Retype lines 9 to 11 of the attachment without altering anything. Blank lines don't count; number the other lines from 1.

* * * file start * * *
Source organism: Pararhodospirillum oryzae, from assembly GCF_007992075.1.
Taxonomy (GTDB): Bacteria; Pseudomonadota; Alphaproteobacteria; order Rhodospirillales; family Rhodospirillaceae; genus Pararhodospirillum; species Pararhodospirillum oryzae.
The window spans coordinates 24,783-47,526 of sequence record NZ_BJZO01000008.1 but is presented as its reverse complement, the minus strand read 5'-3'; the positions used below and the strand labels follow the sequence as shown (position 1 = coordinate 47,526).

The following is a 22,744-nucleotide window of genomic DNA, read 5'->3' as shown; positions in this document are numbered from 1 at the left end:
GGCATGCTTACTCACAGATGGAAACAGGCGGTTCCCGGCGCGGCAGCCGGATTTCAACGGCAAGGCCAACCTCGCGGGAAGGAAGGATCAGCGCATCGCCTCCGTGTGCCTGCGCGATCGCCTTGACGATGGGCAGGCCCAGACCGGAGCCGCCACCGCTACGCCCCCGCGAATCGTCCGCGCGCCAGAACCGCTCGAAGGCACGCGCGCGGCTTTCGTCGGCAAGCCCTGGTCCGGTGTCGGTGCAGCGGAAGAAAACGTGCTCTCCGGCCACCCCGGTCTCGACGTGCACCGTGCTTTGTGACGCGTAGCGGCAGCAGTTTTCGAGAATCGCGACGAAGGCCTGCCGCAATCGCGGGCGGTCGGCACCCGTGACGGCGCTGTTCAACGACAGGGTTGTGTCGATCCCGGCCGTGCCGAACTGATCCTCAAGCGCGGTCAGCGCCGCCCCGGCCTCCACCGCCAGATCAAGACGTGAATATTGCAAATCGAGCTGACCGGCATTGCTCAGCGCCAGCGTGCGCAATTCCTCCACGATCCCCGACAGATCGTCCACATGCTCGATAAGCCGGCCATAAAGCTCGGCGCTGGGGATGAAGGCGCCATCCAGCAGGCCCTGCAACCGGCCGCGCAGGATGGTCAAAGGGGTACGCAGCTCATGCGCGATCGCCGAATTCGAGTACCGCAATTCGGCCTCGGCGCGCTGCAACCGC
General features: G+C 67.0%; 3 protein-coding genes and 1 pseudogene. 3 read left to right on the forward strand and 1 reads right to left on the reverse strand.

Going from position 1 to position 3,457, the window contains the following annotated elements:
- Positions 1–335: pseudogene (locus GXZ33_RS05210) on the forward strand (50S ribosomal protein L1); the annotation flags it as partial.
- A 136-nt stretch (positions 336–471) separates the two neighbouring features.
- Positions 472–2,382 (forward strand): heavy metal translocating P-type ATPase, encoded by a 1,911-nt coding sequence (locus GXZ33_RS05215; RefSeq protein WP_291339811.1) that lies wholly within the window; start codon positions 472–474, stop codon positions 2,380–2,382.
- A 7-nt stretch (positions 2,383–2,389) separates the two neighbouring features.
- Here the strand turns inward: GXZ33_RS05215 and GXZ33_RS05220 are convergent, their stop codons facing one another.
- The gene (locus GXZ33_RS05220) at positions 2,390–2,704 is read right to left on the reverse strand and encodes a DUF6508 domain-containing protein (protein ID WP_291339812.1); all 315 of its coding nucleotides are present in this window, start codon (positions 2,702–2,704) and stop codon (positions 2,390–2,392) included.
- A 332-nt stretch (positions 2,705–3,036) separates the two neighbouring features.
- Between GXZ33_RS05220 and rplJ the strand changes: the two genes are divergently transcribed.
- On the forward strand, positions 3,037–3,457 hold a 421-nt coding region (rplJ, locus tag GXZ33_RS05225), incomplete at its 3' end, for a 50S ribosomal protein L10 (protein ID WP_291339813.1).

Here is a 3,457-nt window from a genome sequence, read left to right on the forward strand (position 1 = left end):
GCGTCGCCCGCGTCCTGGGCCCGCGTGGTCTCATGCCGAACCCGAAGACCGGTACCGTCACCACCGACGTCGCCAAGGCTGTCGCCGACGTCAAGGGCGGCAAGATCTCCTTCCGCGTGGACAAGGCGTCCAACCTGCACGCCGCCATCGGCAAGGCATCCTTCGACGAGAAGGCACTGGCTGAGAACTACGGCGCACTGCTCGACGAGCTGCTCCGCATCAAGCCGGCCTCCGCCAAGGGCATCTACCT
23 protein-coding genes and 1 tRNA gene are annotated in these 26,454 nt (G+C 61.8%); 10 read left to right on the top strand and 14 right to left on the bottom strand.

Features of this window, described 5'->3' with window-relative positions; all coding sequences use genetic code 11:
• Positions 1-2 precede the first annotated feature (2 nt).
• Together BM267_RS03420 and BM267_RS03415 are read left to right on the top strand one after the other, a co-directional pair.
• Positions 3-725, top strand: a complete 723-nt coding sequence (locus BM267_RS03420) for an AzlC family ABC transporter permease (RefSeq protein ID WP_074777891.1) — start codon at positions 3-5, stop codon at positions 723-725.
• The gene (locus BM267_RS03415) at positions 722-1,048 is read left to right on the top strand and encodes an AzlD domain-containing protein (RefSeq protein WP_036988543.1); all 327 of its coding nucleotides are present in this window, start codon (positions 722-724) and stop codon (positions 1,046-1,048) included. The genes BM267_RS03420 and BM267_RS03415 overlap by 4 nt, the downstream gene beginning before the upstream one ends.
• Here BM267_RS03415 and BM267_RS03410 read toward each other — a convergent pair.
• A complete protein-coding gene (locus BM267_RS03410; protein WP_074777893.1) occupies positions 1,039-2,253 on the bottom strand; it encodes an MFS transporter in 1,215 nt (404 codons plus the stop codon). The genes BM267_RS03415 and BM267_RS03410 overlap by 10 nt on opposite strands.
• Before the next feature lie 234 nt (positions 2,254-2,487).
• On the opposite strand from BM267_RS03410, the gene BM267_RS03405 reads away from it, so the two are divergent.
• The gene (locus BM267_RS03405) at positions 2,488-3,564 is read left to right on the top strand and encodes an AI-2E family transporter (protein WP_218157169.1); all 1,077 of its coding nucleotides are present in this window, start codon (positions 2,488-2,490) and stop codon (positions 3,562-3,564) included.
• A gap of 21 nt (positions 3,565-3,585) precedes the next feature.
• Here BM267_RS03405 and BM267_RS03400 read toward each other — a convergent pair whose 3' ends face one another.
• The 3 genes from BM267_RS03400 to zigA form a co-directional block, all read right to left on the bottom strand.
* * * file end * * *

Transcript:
- A 136-nt stretch (positions 336–471) separates the two neighbouring features.
- Positions 472–2,382 (forward strand): heavy metal translocating P-type ATPase, encoded by a 1,911-nt coding sequence (locus GXZ33_RS05215; RefSeq protein WP_291339811.1) that lies wholly within the window; start codon positions 472–474, stop codon positions 2,380–2,382.
- A 7-nt stretch (positions 2,383–2,389) separates the two neighbouring features.